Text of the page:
US 20030100314 A1
A method of synchronizing measurement of a mobile station location with communications service includes performing communications service between the mobile station and a base station, transmitting a synchronization message from the mobile station to the base station to indicate that the mobile station will be unavailable for communications service during a selected time interval, measuring the mobile station location from the mobile station during the selected time interval, and resuming communications service between the mobile station and the base station.
1. A method of synchronizing measurement of a mobile station location comprising:
transmitting a synchronization message from a mobile station to a base station to indicate that the mobile station will be unavailable for communications service during a selected time interval; and
measuring the mobile station location during the selected time interval.
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 This patent application claims priority under 35 U.S.C. § 119(e) to U.S. Provisional Patent Application No. 60,334,214 for METHOD FOR SYNCHRONIZING GPS SEARCH LOCATION SERVICES WITH THE OPERATION OF CDMA SYSTEM, filed Nov. 29, 2001, by Anthony Lee, et al., incorporated herein by reference.
 The present invention is directed to methods for allocating and scheduling a forward and a reverse traffic channel and rescue channel resources for a code division multiple access (CDMA) communications system. More specifically, but without limitation thereto, the present invention is directed to synchronizing measurement of a location of a mobile station and CDMA communications service.
 The Global Positioning System (GPS) is a worldwide radio-navigation system formed from a constellation of 24 satellites and their ground stations. GPS uses these satellites as reference points to calculate positions to an accuracy from a few meters up to less than a centimeter. GPS receivers have been miniaturized to just a few integrated circuits and may be advantageously combined with cellular telephone components to make the technology accessible to virtually everyone.
 Basically, GPS is the geometric triangulation of a GPS receiver from at least three of the constellation of GPS satellites. The triangulation is performed by measuring the distance between the GPS receiver and each satellite using the travel time of radio signals. The accuracy of measurement of the travel time of the radio signals limits the accuracy of the triangulation. For example, at the speed of light, a measurement error of only a millionth of a second results in an error of three hundred meters. In addition to distance, the exact position of the satellites must be known. Also, the delays the radio signal experiences as it travels through the atmosphere must be taken into account, that is, the speed of light varies as the radio signal travels through the ionosphere and the atmosphere.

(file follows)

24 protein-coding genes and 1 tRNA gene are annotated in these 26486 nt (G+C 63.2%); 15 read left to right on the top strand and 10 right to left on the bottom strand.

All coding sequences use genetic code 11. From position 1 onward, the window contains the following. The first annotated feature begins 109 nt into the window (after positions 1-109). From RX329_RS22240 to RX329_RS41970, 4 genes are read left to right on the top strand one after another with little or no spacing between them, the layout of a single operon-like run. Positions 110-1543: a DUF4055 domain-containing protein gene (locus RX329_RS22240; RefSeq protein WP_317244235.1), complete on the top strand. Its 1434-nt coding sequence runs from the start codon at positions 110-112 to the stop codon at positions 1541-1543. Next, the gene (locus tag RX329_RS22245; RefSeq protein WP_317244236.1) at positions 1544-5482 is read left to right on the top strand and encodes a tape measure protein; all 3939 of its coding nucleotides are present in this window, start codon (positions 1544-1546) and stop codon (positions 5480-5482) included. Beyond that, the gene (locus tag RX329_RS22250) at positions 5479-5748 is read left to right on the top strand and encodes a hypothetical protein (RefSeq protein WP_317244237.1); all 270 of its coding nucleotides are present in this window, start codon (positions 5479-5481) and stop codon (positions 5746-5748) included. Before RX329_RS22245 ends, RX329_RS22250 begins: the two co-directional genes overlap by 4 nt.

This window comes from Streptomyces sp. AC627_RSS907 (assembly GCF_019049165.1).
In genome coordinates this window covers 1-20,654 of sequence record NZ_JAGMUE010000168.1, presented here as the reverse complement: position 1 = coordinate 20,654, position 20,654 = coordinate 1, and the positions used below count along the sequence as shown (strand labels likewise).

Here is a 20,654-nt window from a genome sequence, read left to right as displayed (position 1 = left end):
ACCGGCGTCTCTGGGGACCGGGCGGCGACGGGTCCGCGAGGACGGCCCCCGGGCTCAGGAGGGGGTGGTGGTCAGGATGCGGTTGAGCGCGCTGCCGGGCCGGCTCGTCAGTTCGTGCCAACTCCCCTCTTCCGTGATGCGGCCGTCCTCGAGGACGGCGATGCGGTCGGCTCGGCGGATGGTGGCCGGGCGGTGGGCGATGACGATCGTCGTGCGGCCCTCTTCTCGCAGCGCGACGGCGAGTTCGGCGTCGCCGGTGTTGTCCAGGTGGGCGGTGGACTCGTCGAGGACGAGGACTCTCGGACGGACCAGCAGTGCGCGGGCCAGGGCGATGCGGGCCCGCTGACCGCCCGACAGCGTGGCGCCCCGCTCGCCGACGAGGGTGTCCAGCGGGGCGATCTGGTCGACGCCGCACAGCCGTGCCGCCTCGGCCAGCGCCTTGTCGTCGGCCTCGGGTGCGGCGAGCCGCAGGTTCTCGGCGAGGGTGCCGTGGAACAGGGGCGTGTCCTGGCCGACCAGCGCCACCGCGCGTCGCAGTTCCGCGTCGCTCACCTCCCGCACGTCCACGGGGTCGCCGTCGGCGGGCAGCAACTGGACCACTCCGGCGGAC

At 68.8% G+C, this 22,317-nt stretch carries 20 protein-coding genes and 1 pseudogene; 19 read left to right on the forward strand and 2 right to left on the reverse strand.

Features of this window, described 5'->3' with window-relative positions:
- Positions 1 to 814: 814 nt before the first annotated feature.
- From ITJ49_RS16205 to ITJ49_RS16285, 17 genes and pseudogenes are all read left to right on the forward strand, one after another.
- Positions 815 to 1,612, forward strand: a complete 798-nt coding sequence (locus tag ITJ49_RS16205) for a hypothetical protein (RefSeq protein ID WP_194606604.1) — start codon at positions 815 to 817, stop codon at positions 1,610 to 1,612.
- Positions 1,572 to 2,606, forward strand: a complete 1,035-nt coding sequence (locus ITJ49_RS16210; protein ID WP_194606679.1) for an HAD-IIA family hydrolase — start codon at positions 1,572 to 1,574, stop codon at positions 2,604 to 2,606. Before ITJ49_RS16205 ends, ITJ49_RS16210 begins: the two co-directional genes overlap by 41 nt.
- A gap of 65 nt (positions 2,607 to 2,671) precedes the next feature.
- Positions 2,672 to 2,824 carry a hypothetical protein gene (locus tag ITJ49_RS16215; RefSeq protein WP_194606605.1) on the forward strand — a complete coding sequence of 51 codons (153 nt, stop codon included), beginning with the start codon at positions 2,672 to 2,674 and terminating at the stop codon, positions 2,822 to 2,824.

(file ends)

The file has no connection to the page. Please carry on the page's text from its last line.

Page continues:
As an example of triangulation, suppose the travel time of the radio signal to a first satellite results in a distance of 22,000 kilometers. The location of the GPS receiver is then limited to a point on the surface of a sphere having a radius of 22,000 kilometers. Next, the distance to a second satellite is measured at 24,000 kilometers. The location of the GPS receiver is therefore on the surface a sphere having a radius of 24,000 kilometers from the second satellite. The location of the GPS receiver is now limited to a point on a circle where the two spheres intersect. If the measurement of the radio signal to a third satellite results in a distance of 26,000 kilometers, the position of the GPS receiver is narrowed down to the two points where the sphere of the third satellite having a 26,000 kilometer radius cuts through the circle that defines the intersection of the first two spheres, which occurs at two points on the circle. From three satellites, the position of the GPS receiver may be narrowed down to one of these two points. To decide which point is the true position, a fourth measurement may be made of the distance from a fourth satellite to the GPS receiver. Usually, however, one of the two points is obviously incorrect (either too far from the Earth or else moving at an impossible velocity) and may be rejected by logic without the necessity of making a fourth measurement. A fourth measurement is useful for another reason that will become apparent later.